The International Baccalaureate (IB) Diploma Programme is a two-year curriculum for high-achieving high school students. It is one of four IB programs (2 for younger students and one for trainees thinking about professional training). The IB Diploma Program is the most commonly provided IB program in the United States. 945 high schools are licensed to utilize and teach the IB diploma curriculum. In contrast, only 107 use the IB Career-Related Programme. Trainees whose high schools take part in the Diploma Programme have the choice to take the entire curriculum or choose IB courses. After each course, trainees should pass an examination to receive credit. Colleges may award students credit for IB coursework. For more IB Program, click next.
What Is The International Baccalaureate Organization?
The IB Diploma Programme for high school upperclassmen was the very first program offered by the organization. In 2012, the Career-Related Programme, the last and 4th IB program debuted. Since a couple of high schools in the United States provide it, however, this post will focus only on the IB Diploma Programme.
Why Should I Think About The IB Programme?
International Baccalaureate programs are offered and acknowledged worldwide. The concept is that students in a range of various nations will find out the very same curriculum during high school. When it comes time for students to apply for college, institutes of college will understand exactly what an applicant’s high school curriculum involved. They’ll also know that the student has satisfied college entry requirements.
Within the United States alone, over 1,600 colleges have policies that recognize the IB coursework that trainees completed in high school. For some organizations, certifying grades on IB examinations are enough to bestow college credit, while at other organizations, certifying grades may not offer credit however may allow trainees to avoid ahead past introductory-level classes.
How Does International Baccalaureate help For College?
The IB highlights individual trainee advancement as one of its main accomplishments, and it holds that IB provides an improving high school experience. Prospective IB trainees who are looking ahead towards post-secondary education need to be pleased to know that IB graduates also benefit from being exceptionally well-prepared for college in several various ways. Below are simply a handful of the academic perks of registering in an IB program.
Colleges Like It
Colleges always like to see prospective students challenge themselves, and those who risk their GPAs to take a more extensive course of study stand out more than students with exceptional GPAs who took a lighter course load.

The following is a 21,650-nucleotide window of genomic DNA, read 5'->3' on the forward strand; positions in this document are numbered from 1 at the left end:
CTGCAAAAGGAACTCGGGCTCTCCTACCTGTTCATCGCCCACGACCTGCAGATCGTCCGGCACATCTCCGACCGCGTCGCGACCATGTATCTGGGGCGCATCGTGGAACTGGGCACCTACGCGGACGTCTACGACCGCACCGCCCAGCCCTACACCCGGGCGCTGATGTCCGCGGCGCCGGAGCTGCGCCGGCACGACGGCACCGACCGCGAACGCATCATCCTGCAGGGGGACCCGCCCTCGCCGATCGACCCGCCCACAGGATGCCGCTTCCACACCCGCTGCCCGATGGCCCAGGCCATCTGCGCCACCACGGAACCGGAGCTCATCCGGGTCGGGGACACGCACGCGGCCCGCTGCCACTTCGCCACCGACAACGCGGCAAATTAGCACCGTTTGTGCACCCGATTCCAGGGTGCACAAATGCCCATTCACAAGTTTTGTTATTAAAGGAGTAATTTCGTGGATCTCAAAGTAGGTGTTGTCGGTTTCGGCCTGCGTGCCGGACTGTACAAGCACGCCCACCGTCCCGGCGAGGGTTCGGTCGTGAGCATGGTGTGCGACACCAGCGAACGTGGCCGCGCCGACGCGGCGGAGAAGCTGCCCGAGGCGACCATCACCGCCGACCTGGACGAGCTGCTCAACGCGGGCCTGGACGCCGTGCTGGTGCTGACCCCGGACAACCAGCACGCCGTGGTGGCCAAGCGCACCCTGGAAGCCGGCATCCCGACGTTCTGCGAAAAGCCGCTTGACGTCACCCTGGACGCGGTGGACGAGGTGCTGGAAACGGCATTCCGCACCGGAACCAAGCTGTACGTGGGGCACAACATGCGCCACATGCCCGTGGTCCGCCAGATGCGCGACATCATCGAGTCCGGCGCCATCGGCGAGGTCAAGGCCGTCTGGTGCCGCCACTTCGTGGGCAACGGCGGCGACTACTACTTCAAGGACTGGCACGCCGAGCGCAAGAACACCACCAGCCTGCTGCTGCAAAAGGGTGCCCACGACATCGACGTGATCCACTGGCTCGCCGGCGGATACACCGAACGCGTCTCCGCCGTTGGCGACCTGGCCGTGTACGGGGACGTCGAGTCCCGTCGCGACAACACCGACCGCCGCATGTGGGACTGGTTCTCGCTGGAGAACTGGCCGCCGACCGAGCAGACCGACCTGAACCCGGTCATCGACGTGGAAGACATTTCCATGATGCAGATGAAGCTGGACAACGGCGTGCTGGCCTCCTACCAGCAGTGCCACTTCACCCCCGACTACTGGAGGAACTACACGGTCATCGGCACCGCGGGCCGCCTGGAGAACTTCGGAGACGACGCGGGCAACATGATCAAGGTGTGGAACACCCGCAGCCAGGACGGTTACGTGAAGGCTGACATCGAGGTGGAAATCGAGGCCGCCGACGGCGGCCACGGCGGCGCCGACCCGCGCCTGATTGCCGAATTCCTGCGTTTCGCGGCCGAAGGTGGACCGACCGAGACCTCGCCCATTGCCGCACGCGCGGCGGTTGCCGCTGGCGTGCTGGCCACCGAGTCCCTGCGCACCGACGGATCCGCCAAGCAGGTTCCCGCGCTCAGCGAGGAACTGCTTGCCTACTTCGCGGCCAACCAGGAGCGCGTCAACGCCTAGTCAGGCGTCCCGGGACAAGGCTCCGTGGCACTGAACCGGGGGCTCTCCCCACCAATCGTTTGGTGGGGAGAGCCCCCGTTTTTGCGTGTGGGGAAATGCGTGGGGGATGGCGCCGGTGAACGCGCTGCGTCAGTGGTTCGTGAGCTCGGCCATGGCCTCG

Taste College-Level Work
IB trainees take college-level courses in high school, which helps them make a smooth transition into higher education. Research studies have discovered that IB trainees are most likely to participate in college and feel more prepared to excel and prosper in their studies than trainees who do not participate in IB.
Get Global Recognition
Because IB is a global program, colleges around the world recognize IB trainees and understand the program’s rigour and advantages. Trainees who have an interest in going to college outside the U.S. might have a much easier time getting accepted into worldwide schools with an IB diploma. IB likewise provides an international alumni network, which allows trainees to get in touch with other IB graduates worldwide.
Make College Credit In High School
College courses are lengthy and costly, so the ability to make credit while in high school can be exceptionally important.
Assess Your IB Subjects
Assuming you’ve currently selected your topics, spend some time to think of how your workload will feel next year. What topic do you believe you will find hardest? What topic will you require to pay additional attention to in class? Be prepared to provide yourself more time to get to grips with how it works if you’re starting a new subject. The thing to keep in mind is that everyone faces different obstacles in the IB and everybody has different strengths. Significantly, no IB student discovers whatever simple. Ending up being aware of what to expect will make next year’s transition a lot simpler. To do this, try to predict:
- Your hardest topic
- Your preferred subject
- The subject you’ll spend the most time on
Be Familiar With Your New Topics
If you’re beginning a brand-new subject that you have not studied before, do some research study! Do not worry about the specific IB syllabus but rather focus on what you are interested in.
- Psychology– read blog sites like We’re Only Human, which includes a bunch of posts about the quirks of human nature
- Company & Management– attempt paying additional attention to the business section in your regional paper
- International Politics– a quick browse around Google will find loads of different sites you can start digging into. Simply bear in mind that everyone will have their own slant and viewpoint.
- Economics– while The Financial expert discusses organization and politics as well, it’s an excellent place to begin if you wish to find out more. Or you might go straight to basic theories here.
- Philosophy– try this Oxford University podcast, Approach for Beginners
Keep Up The English
If English isn’t your mother tongue it’s important that you do as much as you can to polish up your skills before beginning the IB. Read your preferred book in English, see English or American movies WITHOUT the subtitles, or challenge your good friends to just talk to you in English at certain times of the day!